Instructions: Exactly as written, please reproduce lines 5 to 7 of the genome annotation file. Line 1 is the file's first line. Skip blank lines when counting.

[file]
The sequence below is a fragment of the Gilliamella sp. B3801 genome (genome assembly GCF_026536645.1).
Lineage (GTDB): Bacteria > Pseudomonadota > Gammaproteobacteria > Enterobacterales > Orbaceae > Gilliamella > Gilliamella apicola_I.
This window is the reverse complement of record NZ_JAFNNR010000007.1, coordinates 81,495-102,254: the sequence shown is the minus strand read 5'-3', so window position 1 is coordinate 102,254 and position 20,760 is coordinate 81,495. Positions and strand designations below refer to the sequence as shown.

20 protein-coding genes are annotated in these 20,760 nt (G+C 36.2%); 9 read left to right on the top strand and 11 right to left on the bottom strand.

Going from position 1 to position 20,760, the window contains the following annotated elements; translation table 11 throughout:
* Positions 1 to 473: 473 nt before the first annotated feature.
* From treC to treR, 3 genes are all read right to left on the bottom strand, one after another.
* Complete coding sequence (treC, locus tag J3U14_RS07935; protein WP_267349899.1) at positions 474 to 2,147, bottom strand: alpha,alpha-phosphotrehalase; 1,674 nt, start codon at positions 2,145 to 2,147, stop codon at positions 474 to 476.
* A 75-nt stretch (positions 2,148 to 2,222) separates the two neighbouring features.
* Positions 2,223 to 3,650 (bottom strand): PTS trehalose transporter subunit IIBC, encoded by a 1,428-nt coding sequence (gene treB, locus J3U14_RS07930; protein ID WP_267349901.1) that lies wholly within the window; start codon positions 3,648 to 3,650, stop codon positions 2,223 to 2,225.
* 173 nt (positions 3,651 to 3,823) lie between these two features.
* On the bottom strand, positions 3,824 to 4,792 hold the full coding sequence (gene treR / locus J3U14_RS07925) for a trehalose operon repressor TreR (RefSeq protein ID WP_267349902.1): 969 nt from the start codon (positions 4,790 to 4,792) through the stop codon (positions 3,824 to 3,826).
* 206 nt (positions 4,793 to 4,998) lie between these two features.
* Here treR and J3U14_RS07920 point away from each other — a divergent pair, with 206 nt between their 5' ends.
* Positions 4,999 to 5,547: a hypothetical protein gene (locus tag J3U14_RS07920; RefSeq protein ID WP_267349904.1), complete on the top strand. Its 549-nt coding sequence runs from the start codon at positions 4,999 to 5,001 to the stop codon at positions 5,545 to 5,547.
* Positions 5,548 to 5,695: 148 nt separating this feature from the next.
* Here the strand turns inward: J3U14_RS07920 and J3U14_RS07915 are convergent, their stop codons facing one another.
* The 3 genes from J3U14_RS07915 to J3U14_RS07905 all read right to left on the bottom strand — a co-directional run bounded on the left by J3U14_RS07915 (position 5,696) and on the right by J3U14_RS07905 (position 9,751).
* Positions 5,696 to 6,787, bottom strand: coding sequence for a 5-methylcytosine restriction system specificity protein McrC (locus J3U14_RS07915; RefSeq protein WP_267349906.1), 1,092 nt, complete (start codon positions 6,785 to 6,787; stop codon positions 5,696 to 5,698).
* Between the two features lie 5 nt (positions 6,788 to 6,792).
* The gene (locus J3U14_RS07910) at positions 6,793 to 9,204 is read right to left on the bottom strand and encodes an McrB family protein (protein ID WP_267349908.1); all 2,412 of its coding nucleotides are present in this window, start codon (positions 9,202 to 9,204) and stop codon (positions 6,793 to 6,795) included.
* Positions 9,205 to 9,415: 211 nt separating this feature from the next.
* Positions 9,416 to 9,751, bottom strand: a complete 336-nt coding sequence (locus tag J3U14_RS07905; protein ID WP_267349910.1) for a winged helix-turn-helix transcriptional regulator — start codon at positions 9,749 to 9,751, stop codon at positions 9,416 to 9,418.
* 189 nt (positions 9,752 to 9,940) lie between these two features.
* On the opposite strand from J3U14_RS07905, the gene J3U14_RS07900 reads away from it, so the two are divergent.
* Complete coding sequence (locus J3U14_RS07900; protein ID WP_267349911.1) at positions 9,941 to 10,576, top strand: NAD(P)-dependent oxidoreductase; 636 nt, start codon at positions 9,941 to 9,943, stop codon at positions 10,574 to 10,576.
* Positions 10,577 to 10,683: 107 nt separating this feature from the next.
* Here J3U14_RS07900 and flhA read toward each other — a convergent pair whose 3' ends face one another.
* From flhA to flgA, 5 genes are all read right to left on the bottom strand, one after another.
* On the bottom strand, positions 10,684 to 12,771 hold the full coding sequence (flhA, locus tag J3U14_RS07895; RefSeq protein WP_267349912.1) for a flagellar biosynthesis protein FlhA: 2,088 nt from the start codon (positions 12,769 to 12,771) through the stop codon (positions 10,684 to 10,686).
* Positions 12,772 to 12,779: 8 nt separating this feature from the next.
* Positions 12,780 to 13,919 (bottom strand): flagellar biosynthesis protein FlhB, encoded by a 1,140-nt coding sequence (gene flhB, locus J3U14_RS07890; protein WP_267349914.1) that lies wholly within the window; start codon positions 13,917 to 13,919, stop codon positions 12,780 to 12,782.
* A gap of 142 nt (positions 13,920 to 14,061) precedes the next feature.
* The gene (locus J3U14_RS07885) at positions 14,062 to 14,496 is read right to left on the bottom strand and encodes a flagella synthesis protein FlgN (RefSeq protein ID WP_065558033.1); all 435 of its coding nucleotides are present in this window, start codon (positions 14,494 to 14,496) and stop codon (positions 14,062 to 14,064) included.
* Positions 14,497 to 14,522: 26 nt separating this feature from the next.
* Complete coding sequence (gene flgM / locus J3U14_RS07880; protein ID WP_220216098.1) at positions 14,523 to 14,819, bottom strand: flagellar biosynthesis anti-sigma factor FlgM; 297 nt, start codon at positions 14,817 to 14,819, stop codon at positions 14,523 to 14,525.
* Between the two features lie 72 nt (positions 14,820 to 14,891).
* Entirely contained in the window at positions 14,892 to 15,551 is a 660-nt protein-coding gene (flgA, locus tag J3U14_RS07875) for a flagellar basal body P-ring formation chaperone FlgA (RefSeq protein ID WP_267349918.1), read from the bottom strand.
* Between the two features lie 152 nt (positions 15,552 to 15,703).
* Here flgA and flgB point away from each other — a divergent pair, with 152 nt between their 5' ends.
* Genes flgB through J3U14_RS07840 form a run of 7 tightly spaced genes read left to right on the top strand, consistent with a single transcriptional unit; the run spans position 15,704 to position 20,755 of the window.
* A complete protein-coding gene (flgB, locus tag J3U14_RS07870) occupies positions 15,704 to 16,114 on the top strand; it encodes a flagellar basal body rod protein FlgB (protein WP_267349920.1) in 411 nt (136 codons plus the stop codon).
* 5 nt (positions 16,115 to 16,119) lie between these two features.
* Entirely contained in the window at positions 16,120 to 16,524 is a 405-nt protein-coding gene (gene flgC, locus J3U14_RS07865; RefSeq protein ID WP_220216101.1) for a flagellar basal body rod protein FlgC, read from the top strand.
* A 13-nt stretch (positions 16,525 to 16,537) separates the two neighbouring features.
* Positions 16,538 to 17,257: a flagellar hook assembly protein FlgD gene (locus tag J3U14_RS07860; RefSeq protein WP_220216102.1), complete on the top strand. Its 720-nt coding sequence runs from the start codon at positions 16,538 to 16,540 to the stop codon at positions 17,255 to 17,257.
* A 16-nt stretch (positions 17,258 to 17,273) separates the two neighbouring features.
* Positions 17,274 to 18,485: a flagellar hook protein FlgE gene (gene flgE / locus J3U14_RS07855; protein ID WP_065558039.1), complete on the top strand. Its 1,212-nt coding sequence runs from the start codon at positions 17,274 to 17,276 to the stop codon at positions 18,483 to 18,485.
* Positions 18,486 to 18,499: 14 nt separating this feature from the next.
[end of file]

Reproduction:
Going from position 1 to position 20,760, the window contains the following annotated elements; translation table 11 throughout:
* Positions 1 to 473: 473 nt before the first annotated feature.
* From treC to treR, 3 genes are all read right to left on the bottom strand, one after another.